“Honestly, it’s because the food tastes better. As a chef and restaurateur, my goal always has been to use the best ingredients we can procure made with the simplest preparation to let those ingredients shine,” she said. “A product that’s three hours old tastes nothing like a product that’s three weeks old. I want to have the best and the freshest ingredients that I can get in order to prepare the food we serve in our restaurants. I was aware that fresher tasted better.”
It’s a recipe for cooking that has paid dividends five-fold for Harrison and Quatrano. Since opening Bacchanalia, the pair have opened Star Provisions, Floataway Café, W.H. Stiles Fish Camp and Pancake Social – all while living on Summerland.
In the decades that have passed, Summerland has grown to include 20 horses, 300 chickens, eight dogs and a few donkeys. Their biggest crops are strawberries, blackberries as well as fruit and nut trees. Seasonally, they grow sweet onions, leeks, potatoes, sunchokes, tomatoes, greens, beets, turnips, radishes, carrots, peppers, eggplants and various squashes.
“It’s fantastic and wonderful that we have the opportunity to preserve the property and to grow all this food for our restaurants. It’s a family-owned farm from 1840 and I don’t think we could ever get rid of it,” said Quatrano, now 60. “Having this farm is a luxury. It’s terribly expensive to run and makes no money. We are fortunate to have it. We have five businesses to help us support it. Everything we have goes into keeping that place going.”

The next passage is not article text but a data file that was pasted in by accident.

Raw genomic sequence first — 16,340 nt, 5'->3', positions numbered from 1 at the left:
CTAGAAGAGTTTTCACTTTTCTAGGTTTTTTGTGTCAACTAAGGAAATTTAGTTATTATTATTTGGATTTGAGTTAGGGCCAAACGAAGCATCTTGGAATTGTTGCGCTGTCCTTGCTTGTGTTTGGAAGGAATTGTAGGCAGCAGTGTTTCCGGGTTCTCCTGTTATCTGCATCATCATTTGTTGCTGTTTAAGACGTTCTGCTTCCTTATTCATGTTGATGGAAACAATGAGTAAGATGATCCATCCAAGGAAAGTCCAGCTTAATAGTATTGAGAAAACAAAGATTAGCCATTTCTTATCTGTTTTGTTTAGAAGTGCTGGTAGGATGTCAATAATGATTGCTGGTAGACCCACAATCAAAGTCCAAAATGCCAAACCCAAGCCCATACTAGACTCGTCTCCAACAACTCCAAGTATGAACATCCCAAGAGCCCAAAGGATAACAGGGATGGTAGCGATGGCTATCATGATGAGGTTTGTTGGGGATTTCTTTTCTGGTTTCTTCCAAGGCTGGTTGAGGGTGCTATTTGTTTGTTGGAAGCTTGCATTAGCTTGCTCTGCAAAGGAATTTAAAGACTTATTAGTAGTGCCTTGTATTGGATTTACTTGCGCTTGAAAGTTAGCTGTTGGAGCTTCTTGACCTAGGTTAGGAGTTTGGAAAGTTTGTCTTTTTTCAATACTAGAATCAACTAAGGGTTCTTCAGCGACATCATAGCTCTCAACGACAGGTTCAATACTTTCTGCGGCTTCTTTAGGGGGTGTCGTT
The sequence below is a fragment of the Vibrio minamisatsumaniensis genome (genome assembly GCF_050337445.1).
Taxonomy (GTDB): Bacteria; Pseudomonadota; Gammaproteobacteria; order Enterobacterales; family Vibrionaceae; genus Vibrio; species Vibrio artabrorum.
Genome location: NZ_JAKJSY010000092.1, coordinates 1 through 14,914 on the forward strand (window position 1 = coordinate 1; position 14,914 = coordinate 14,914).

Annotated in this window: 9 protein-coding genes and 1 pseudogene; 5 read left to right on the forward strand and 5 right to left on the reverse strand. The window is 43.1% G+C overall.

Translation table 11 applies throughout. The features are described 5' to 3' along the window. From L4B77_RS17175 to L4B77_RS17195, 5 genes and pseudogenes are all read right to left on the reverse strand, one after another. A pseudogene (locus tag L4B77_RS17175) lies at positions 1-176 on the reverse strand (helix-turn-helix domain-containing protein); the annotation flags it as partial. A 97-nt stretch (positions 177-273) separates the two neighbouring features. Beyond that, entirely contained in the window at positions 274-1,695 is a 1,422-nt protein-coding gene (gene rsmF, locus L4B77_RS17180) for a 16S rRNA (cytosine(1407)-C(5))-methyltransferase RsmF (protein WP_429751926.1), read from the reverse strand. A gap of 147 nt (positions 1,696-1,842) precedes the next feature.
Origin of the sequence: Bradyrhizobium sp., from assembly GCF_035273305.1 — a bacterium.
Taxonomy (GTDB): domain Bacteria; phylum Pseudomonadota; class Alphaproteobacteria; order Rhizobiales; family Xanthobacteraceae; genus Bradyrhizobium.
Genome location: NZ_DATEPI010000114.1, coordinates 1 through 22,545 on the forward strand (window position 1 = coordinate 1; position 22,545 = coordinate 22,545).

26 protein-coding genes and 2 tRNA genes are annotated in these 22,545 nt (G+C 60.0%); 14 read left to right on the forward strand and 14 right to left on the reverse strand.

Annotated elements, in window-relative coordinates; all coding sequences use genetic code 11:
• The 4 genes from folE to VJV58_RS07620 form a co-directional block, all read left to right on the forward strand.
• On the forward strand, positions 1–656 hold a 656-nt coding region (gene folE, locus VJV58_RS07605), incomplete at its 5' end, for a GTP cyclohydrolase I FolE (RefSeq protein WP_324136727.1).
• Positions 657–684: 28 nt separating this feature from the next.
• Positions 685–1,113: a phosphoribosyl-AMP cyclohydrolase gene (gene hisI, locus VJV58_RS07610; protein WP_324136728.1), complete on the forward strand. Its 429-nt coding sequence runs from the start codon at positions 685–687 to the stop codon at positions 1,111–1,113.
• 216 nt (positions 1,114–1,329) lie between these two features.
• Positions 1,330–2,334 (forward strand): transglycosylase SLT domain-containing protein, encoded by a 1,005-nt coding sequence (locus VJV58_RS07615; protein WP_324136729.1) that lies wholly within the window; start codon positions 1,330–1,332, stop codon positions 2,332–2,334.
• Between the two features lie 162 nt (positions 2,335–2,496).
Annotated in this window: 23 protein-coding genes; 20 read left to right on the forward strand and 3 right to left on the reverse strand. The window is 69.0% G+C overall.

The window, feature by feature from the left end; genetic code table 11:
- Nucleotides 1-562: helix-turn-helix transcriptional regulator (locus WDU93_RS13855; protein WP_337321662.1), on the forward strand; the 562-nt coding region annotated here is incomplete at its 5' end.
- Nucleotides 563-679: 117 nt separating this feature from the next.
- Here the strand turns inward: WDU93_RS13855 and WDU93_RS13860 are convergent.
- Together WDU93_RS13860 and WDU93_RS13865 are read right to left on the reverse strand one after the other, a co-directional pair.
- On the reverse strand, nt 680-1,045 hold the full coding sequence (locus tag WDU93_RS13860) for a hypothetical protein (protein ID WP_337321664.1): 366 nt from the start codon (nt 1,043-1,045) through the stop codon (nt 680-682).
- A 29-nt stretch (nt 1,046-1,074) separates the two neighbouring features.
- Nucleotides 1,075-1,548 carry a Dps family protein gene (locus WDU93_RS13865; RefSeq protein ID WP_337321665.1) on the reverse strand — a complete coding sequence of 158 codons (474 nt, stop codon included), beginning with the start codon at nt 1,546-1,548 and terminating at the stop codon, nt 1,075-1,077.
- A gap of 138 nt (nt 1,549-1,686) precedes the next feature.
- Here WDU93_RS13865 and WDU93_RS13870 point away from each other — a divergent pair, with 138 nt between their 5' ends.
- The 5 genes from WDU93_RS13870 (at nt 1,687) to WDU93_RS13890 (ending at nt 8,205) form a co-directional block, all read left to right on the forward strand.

Quatrano said she hopes other chefs will emulate the concepts of true farm-to-table dining, and that more diners will come to appreciate and value Georgia-grown food.
“I put all of my money where my mouth is,” she said. “If I and other restaurants will continue to do so, it will make the farming industry grow. We understand that what we get from the farm is worth every cent more we pay. Farming is the most admirable profession that I have ever witnessed or been a part of. They deserve our respect, our dollars and anything else we can do to help them.”